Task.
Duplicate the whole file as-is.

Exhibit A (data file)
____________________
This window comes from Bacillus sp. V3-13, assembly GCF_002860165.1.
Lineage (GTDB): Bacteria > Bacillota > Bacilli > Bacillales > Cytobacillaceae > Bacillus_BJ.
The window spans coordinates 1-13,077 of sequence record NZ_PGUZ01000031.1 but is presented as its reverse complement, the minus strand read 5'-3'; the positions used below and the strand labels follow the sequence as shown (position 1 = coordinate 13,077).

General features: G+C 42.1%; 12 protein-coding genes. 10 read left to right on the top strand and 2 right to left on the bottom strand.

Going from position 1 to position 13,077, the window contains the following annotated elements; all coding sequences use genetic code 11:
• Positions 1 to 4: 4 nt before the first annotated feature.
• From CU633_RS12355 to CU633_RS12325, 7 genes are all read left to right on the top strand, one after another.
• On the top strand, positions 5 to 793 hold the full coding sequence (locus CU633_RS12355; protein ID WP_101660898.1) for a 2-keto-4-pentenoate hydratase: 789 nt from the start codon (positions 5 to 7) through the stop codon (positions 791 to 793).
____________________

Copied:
This window comes from Bacillus sp. V3-13, assembly GCF_002860165.1.
Lineage (GTDB): Bacteria > Bacillota > Bacilli > Bacillales > Cytobacillaceae > Bacillus_BJ.
The window spans coordinates 1-13,077 of sequence record NZ_PGUZ01000031.1 but is presented as its reverse complement, the minus strand read 5'-3'; the positions used below and the strand labels follow the sequence as shown (position 1 = coordinate 13,077).

General features: G+C 42.1%; 12 protein-coding genes. 10 read left to right on the top strand and 2 right to left on the bottom strand.

Going from position 1 to position 13,077, the window contains the following annotated elements; all coding sequences use genetic code 11:
• Positions 1 to 4: 4 nt before the first annotated feature.
• From CU633_RS12355 to CU633_RS12325, 7 genes are all read left to right on the top strand, one after another.
• On the top strand, positions 5 to 793 hold the full coding sequence (locus CU633_RS12355; protein ID WP_101660898.1) for a 2-keto-4-pentenoate hydratase: 789 nt from the start codon (positions 5 to 7) through the stop codon (positions 791 to 793).